Aside from Mary Portman, other violinists including Fritz Kreisler and Adele Anthony also had the chance to play with it. At present, Francisco Fullana is the recipient of this violin on loan from the Stradivari Society.
7. Lord Wilton ($6,000,000)
The Lord Wilton violin is one of the most expensive violins crafted by Guarneri del Gesu. It was made in the city of Cremona in 1742 and was named after Seymore Egerton, the 4th Earl of Wilton. He was the 19th-century owner of this antique violin. Yehudi Menuhin, an American-born violinist, owned the instrument between 1978 and 1999.
After Menuhin’s death in 1999, collector David L. Fulton bought the violin for $6 million. Besides Lord Wilton and Yehudi Menuhin, other notable violinists also had the chance to play this violin. They include Zlatko Balokovic, Itzhak Perlman, and Lady Speyer.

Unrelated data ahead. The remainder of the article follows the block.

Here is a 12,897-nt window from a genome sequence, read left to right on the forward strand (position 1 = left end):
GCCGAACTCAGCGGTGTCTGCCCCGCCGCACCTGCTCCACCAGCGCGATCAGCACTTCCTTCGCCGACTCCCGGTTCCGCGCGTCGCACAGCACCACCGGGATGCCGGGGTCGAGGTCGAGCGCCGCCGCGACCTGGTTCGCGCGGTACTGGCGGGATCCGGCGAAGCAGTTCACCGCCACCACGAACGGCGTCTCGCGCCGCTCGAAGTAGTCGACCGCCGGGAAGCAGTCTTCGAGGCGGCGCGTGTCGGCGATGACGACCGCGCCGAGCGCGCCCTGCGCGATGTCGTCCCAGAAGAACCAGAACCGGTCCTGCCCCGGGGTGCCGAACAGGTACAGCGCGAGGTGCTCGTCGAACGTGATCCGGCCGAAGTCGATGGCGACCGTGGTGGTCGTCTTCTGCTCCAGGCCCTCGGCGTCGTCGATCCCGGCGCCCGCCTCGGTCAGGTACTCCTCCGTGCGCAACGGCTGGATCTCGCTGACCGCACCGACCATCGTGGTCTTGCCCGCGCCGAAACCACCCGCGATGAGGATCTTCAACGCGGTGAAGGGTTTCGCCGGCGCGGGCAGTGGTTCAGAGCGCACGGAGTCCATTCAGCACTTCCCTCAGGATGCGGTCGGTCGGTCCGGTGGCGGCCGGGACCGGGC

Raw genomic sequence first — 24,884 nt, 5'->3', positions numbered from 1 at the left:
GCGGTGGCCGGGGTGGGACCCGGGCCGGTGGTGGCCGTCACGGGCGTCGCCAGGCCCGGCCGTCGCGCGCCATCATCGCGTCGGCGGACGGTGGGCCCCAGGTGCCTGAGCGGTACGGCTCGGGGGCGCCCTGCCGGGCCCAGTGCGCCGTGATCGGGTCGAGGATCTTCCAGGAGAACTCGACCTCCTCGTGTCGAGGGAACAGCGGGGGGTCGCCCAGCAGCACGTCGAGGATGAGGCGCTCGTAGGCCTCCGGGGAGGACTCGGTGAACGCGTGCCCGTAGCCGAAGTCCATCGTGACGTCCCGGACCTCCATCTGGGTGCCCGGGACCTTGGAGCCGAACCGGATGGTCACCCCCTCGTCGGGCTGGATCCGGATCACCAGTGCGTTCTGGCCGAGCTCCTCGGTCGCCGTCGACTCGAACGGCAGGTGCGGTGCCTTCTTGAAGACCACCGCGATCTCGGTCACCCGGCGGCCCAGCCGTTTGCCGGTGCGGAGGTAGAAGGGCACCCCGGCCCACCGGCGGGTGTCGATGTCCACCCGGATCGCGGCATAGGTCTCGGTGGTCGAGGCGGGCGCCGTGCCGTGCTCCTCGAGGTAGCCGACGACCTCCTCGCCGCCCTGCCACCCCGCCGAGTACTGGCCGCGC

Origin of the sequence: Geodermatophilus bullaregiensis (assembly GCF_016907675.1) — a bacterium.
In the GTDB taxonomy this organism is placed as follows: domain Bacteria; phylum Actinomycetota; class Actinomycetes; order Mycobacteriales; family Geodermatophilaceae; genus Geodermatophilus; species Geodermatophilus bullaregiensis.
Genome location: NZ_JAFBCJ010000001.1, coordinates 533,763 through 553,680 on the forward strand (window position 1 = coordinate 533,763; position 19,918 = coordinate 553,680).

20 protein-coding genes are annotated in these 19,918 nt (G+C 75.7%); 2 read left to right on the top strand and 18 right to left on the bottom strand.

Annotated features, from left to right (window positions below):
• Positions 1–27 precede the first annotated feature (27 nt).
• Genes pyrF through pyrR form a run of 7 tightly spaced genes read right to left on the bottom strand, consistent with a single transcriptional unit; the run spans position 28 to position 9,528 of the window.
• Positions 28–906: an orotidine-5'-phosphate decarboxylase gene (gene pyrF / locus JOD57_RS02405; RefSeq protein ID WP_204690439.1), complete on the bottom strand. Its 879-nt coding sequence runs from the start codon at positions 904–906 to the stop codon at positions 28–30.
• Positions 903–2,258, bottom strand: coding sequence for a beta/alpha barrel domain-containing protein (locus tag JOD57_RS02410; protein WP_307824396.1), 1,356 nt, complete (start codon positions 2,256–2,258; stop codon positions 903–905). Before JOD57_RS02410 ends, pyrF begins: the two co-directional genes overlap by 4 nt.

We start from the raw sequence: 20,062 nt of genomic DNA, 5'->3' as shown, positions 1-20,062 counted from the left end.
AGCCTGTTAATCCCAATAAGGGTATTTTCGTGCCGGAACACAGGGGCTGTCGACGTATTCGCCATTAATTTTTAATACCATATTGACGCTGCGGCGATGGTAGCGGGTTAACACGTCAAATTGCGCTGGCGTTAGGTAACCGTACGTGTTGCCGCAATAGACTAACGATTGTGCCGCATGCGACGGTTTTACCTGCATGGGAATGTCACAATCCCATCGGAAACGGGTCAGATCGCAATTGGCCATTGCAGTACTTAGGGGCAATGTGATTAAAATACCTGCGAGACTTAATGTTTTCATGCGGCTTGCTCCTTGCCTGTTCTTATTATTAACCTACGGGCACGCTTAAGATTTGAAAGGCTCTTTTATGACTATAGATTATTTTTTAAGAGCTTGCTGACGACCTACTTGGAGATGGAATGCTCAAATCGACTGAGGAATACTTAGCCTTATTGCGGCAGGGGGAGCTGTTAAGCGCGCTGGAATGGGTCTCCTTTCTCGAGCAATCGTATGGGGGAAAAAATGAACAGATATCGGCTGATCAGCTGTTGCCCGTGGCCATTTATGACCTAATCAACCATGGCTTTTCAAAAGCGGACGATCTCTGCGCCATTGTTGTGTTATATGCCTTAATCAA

8. La Pucelle Stradivari ($6,000,000)
The La Pucelle Stradivari, also known is The Virgin, is a 1709 Stradivari creation. Jean-Baptiste Vuillaume, a Parisian luthier, gave it its name after discovering that it remained untouched since it left Stradivari’s workshop. While Stradivari crafted the violin, it was Vuillaume who created its tailpiece with a carving of Joan of Arc. He also made the violin’s elaborately carved pegs.
At present, collector David L. Fulton owns the La Pucelle Stradivari violin. He calls it as one of his finest items because it has no cracks, no worn-downs, and no retouchings.
9. Dolphin Stradivari ($6,000,000)
The Dolphin Stradivari is another Stradivarius violin made in 1714. George Hart, the 19th-century owner of this violin, named it as such because its shape, appearance, and color reminded him of a dolphin. Aside from George Hart, other violinists and collectors laid hands on this violin. They include John Adams, David Laurie, and Jascha Heifetz.
At present, the Nippon Music Foundation owns the violin and it is on loan to violinist Akiko Suwanai. In order to maintain the shimmer and glam of the violin, one has to be careful with its maintenance.
10. Ex-Szigeti Stradivari ($6,000,000)